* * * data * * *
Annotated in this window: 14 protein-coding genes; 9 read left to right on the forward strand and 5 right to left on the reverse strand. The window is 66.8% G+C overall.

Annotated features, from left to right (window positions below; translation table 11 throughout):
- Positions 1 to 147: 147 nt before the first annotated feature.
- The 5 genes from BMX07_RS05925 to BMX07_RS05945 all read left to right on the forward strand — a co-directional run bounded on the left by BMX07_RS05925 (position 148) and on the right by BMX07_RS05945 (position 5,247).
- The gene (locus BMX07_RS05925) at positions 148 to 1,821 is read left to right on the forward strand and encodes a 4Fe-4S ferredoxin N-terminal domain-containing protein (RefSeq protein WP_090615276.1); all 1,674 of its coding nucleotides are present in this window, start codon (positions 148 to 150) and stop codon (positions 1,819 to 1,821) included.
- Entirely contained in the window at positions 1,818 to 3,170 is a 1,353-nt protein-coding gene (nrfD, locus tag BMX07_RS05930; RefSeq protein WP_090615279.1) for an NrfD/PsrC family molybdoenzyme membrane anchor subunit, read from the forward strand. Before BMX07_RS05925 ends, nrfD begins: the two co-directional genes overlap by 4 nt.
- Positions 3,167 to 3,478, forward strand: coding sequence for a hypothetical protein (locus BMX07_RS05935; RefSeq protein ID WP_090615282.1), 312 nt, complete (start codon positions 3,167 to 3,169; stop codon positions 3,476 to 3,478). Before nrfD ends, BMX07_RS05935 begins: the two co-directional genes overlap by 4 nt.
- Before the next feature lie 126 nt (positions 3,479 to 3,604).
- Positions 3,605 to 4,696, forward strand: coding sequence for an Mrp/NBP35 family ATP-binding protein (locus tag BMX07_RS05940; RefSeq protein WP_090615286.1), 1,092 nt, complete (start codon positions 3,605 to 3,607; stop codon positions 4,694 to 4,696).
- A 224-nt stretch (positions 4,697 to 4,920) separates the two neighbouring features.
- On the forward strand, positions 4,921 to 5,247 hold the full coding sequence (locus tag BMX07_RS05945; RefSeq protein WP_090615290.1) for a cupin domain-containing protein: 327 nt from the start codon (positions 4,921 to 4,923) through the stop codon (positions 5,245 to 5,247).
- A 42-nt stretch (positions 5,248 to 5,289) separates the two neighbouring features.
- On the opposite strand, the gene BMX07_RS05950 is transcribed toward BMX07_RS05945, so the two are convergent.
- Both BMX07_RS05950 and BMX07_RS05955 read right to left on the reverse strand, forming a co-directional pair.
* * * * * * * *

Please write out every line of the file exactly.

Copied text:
Annotated in this window: 14 protein-coding genes; 9 read left to right on the forward strand and 5 right to left on the reverse strand. The window is 66.8% G+C overall.

Annotated features, from left to right (window positions below; translation table 11 throughout):
- Positions 1 to 147: 147 nt before the first annotated feature.
- The 5 genes from BMX07_RS05925 to BMX07_RS05945 all read left to right on the forward strand — a co-directional run bounded on the left by BMX07_RS05925 (position 148) and on the right by BMX07_RS05945 (position 5,247).
- The gene (locus BMX07_RS05925) at positions 148 to 1,821 is read left to right on the forward strand and encodes a 4Fe-4S ferredoxin N-terminal domain-containing protein (RefSeq protein WP_090615276.1); all 1,674 of its coding nucleotides are present in this window, start codon (positions 148 to 150) and stop codon (positions 1,819 to 1,821) included.
- Entirely contained in the window at positions 1,818 to 3,170 is a 1,353-nt protein-coding gene (nrfD, locus tag BMX07_RS05930; RefSeq protein WP_090615279.1) for an NrfD/PsrC family molybdoenzyme membrane anchor subunit, read from the forward strand. Before BMX07_RS05925 ends, nrfD begins: the two co-directional genes overlap by 4 nt.
- Positions 3,167 to 3,478, forward strand: coding sequence for a hypothetical protein (locus BMX07_RS05935; RefSeq protein ID WP_090615282.1), 312 nt, complete (start codon positions 3,167 to 3,169; stop codon positions 3,476 to 3,478). Before nrfD ends, BMX07_RS05935 begins: the two co-directional genes overlap by 4 nt.
- Before the next feature lie 126 nt (positions 3,479 to 3,604).
- Positions 3,605 to 4,696, forward strand: coding sequence for an Mrp/NBP35 family ATP-binding protein (locus tag BMX07_RS05940; RefSeq protein WP_090615286.1), 1,092 nt, complete (start codon positions 3,605 to 3,607; stop codon positions 4,694 to 4,696).
- A 224-nt stretch (positions 4,697 to 4,920) separates the two neighbouring features.
- On the forward strand, positions 4,921 to 5,247 hold the full coding sequence (locus tag BMX07_RS05945; RefSeq protein WP_090615290.1) for a cupin domain-containing protein: 327 nt from the start codon (positions 4,921 to 4,923) through the stop codon (positions 5,245 to 5,247).
- A 42-nt stretch (positions 5,248 to 5,289) separates the two neighbouring features.
- On the opposite strand, the gene BMX07_RS05950 is transcribed toward BMX07_RS05945, so the two are convergent.
- Both BMX07_RS05950 and BMX07_RS05955 read right to left on the reverse strand, forming a co-directional pair.